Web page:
Compare any two graphics cards:
GeForce GTX 480 vs GeForce GTX 660
IntroThe GeForce GTX 480 uses a 40 nm design. nVidia has set the core speed at 700 MHz. The GDDR5 RAM is set to run at a speed of 924 MHz on this card. It features 480 SPUs as well as 60 TAUs and 48 ROPs.
Compare all that to the GeForce GTX 660, which makes use of a 28 nm design. nVidia has set the core speed at 980 MHz. The GDDR5 memory is set to run at a frequency of 1502 MHz on this card. It features 960 SPUs as well as 80 Texture Address Units and 24 ROPs.
(No game benchmarks for this combination yet.)
Power Usage and Theoretical Benchmarks
Power Consumption (Max TDP)
The GeForce GTX 480, in theory, should perform quite a bit faster than the GeForce GTX 660 in general. (explain)
Texel RateThe GeForce GTX 660 will be a lot (approximately 87%) faster with regards to AF than the GeForce GTX 480. (explain)
Pixel RateThe GeForce GTX 480 should be quite a bit (approximately 43%) faster with regards to anti-aliasing than the GeForce GTX 660, and also able to handle higher screen resolutions without slowing down too much. (explain)
Please note that the above 'benchmarks' are all just theoretical - the results were calculated based on the card's specifications, and real-world performance may (and probably will) vary at least a bit.
Please note that the price comparisons are based on search keywords - sometimes it might show cards with very similar names that are not exactly the same as the one chosen in the comparison. We do try to filter out the wrong results as best we can, though.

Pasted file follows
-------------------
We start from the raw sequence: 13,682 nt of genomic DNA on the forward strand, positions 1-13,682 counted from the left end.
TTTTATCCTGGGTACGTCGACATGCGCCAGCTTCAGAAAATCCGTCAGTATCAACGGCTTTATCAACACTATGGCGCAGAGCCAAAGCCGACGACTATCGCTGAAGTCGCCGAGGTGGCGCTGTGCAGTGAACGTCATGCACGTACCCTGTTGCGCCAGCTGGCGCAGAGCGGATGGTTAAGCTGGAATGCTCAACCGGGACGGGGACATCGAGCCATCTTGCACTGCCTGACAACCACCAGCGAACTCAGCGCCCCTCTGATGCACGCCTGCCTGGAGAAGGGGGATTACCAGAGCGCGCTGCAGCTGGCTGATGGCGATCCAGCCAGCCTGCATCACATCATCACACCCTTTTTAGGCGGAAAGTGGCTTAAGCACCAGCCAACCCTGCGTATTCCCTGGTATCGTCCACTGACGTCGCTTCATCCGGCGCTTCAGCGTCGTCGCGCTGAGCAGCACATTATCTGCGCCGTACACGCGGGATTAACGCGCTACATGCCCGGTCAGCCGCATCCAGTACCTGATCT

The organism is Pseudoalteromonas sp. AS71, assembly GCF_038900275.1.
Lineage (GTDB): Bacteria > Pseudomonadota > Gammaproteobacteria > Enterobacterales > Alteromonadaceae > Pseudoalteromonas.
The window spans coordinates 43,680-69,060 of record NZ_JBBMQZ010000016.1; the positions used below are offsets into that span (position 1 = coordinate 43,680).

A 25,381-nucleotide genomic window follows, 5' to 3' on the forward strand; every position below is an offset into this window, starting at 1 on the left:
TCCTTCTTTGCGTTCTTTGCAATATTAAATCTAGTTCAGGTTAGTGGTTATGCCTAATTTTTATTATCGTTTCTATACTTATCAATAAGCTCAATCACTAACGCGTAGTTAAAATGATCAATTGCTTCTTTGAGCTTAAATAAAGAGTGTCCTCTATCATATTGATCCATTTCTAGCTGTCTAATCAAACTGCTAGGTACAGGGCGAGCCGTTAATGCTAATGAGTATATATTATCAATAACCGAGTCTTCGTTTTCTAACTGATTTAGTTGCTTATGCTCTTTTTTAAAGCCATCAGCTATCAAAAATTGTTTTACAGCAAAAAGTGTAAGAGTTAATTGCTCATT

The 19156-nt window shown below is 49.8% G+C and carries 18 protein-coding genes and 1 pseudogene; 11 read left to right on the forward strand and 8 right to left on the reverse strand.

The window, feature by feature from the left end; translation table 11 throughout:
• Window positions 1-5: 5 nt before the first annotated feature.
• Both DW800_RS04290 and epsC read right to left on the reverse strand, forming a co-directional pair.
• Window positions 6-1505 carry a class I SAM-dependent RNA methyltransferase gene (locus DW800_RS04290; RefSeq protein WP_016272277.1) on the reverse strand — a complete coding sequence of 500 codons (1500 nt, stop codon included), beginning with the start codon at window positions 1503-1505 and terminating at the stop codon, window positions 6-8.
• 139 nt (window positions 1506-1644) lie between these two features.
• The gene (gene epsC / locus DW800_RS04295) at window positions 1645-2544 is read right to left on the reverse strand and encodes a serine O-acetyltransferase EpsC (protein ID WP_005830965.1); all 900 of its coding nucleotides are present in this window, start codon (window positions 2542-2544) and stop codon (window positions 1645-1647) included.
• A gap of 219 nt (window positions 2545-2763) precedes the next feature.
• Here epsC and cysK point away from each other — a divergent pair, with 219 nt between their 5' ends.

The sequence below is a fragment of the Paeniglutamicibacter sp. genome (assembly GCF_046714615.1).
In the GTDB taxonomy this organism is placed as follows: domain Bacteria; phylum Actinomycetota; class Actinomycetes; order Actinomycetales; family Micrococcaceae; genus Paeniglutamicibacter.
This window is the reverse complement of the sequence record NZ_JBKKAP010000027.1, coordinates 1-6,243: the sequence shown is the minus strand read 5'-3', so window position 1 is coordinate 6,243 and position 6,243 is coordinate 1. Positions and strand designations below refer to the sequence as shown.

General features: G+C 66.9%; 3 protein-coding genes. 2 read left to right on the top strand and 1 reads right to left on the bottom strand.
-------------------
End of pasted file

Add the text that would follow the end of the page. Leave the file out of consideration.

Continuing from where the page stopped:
Memory Bandwidth: Memory bandwidth is the max amount of information (in units of megabytes per second) that can be transferred over the external memory interface within a second. It's calculated by multiplying the card's interface width by its memory clock speed. If the card has DDR type RAM, it should be multiplied by 2 once again. If DDR5, multiply by 4 instead. The higher the memory bandwidth, the better the card will be in general. It especially helps with AA, HDR and higher screen resolutions.
Texel Rate: Texel rate is the maximum amount of texture map elements (texels) that are applied per second. This number is calculated by multiplying the total number of texture units by the core speed of the chip. The better the texel rate, the better the graphics card will be at texture filtering (anisotropic filtering - AF). It is measured in millions of texels in a second.
Pixel Rate: Pixel rate is the most pixels that the graphics chip could possibly record to its local memory in a second - measured in millions of pixels per second. Pixel rate is worked out by multiplying the number of colour ROPs by the the card's clock speed. ROPs (Raster Operations Pipelines - aka Render Output Units) are responsible for filling the screen with pixels (the image). The actual pixel rate is also dependant on quite a few other factors, most notably the memory bandwidth - the lower the bandwidth is, the lower the ability to get to the max fill rate.